So for vast sectors of the legal, political and journalistic community in Missouri, it took some time to understand that when you got a call from Judge Richard B. Teitelman of the Supreme Court of Missouri, his praise for whatever it is that you did was unadorned and genuine, a prelude to nothing more than continued good fellowship.
And when he wandered out to greet the courtroom before arguments, he clearly had no hidden agenda. As the first ever legally blind judge of the Supreme Court, he would approach you with his hand extended, and it wasn’t until he’d closed to within a few feet that your face would come into focus and he’d cry “Oh, hi!” He seemed to have no idea, nor any particular concern, if he was approaching an old friend or a complete stranger. No matter how many times you had met Judge Teitelman, you were always and forever a delightful surprise to him.
We at Missouri Lawyers Weekly had already settled on Teitelman as our Lawyer of the Year when, on Nov. 29, we along with the rest of the state learned of his death. Sadly, we never got a chance to tell him in person. But there was no question that his death, less than a year ahead of his forced retirement from the bench he loved, did not in any way diminish the reasons to give him the award.
Perhaps his most enduring legacy is not his important jurisprudence, of which there are many examples, or his ideological place on the court, which favored the poor, the downtrodden, the little guy. It was his unique personality, which disarmed potential enemies and friends alike. In a way, Judge Teitelman made a judicial philosophy out of kindness.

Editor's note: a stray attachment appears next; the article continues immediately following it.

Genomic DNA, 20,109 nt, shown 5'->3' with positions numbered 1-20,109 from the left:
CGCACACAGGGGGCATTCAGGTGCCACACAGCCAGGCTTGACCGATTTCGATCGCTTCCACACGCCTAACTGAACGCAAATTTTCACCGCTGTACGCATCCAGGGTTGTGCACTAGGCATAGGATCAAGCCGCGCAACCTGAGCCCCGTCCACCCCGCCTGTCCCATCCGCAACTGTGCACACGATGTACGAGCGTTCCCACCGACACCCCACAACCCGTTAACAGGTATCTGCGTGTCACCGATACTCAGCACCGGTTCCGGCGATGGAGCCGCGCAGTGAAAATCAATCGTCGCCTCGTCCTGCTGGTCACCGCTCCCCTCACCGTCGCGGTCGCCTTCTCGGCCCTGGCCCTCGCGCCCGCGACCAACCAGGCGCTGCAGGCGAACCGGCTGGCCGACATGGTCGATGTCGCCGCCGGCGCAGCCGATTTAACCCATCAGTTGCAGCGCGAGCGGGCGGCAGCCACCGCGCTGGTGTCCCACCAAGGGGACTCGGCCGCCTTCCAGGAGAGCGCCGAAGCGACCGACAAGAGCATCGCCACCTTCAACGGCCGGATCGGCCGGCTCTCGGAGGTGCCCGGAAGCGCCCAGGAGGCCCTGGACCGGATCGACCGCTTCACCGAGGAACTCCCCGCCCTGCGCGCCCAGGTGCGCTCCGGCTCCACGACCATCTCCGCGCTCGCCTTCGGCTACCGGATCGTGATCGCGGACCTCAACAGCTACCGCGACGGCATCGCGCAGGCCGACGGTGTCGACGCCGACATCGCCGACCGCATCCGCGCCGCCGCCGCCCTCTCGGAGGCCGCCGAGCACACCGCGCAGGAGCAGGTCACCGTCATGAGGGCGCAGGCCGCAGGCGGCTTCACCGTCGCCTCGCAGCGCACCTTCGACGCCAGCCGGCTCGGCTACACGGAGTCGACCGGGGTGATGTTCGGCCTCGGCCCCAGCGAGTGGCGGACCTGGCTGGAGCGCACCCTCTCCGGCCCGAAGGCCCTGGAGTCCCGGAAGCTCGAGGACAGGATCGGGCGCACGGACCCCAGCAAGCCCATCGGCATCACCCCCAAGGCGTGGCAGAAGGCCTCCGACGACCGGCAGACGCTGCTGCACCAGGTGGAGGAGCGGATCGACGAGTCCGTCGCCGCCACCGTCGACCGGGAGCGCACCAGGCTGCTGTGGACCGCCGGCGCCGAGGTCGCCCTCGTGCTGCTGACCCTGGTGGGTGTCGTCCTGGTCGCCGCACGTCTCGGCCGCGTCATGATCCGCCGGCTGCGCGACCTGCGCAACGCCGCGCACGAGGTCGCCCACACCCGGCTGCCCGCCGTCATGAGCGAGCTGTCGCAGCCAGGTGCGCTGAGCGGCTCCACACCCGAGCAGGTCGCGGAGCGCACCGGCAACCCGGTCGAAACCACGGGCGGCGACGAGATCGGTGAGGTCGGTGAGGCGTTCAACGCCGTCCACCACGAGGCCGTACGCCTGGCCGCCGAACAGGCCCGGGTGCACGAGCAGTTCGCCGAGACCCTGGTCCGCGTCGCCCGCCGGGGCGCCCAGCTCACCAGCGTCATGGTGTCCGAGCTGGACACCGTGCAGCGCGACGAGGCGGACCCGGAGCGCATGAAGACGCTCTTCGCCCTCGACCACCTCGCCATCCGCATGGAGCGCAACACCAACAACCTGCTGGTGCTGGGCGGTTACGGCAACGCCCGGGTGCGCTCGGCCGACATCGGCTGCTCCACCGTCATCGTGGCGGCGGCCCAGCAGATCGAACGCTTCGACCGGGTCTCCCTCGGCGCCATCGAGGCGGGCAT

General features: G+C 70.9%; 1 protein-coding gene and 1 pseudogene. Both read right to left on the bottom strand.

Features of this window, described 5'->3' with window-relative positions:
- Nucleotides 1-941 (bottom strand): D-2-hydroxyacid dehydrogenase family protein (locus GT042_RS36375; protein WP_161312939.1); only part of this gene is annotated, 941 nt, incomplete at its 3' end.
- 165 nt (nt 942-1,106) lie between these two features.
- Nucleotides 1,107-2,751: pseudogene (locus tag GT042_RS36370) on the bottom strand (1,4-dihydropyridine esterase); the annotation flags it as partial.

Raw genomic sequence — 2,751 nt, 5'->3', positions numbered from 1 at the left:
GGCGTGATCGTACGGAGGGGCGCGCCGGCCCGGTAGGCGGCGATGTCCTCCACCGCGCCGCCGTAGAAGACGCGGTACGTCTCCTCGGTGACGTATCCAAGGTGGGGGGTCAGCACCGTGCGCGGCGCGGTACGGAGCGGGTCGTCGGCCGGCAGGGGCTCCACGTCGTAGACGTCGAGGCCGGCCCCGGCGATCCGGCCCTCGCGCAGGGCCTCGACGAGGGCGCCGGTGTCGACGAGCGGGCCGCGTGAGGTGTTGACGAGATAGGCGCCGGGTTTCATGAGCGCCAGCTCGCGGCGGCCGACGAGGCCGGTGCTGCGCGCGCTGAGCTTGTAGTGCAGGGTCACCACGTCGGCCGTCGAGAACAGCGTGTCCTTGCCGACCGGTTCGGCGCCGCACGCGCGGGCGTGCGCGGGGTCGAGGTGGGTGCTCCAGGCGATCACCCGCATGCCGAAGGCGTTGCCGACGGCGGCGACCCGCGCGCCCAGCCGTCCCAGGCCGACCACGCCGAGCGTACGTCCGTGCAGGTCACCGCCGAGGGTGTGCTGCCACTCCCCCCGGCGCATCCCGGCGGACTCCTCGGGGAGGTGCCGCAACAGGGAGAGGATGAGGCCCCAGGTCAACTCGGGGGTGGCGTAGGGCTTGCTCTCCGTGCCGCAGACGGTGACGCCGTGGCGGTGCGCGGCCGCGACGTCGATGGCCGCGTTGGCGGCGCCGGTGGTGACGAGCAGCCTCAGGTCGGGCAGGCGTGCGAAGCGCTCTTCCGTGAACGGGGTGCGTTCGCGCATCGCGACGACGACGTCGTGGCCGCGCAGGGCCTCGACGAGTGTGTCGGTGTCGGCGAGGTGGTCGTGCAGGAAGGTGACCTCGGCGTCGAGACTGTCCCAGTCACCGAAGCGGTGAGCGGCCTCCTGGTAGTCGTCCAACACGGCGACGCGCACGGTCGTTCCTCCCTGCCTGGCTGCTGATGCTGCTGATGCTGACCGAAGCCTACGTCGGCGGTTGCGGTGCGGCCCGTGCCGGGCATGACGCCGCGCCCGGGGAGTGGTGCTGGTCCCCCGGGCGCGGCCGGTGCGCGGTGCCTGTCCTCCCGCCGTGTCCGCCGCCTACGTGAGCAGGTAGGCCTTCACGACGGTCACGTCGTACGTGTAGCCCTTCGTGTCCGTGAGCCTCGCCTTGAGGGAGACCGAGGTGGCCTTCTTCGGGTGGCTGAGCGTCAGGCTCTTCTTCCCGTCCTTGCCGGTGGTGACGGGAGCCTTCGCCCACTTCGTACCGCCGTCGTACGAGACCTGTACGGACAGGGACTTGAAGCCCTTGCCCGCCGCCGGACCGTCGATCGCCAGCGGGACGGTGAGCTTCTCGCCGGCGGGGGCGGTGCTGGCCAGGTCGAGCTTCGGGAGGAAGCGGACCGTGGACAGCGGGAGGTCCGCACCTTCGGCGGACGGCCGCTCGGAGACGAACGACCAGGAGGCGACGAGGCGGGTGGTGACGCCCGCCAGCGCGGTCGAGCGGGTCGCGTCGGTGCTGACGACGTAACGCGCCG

He, of course, would probably prefer the term “justice,” perhaps his favorite word. When he was formally sworn in to the Supreme Court in 2002, Teitelman paraphrased Helen Keller in telling the crowd, “For a committed life, one has to have fidelity to a noble purpose, and for me, that purpose has been the fight for justice.”
“Fight,” however, was a relative term. By nature and training, most judges aren’t terribly confrontational, especially in public settings. But Teitelman seemed particularly averse to waging arguments in public. His questions on the bench were rarely sharp or critical. When he served as chief justice from 2011 to 2013, his major speeches tended to be paeans to the work of the justice system rather than pleas for or promises of some kind of policy change.
“A wise man once said the worst kind of death is being talked to death,” Teitelman joked in his 2012 state of the judiciary address, which the chief justice gives annually to the Missouri General Assembly. (That short speech was perhaps most memorable for the knishes he made sure were served at the post-speech lunch. The traditional Jewish dish was a nod to his status as the first and only Jewish judge on the Supreme Court, as well as to his well-known love of food.)
Sometimes on the bench, Teitelman would launch into meandering discussions of precedents that weren’t cited in the briefs and other topics that seemed only tangentially related to the case at hand. Michael Wolff, the retired dean of Saint Louis University School of Law and a former colleague of Teitelman’s on the Supreme Court, said those seemingly off-topic discussions — say, the details of a truth-in-lending case he’d once handled during his long career as a Legal Services lawyer — also cropped up in conference when the judges voted on cases. They served a purpose, Wolff said, almost like a filibuster.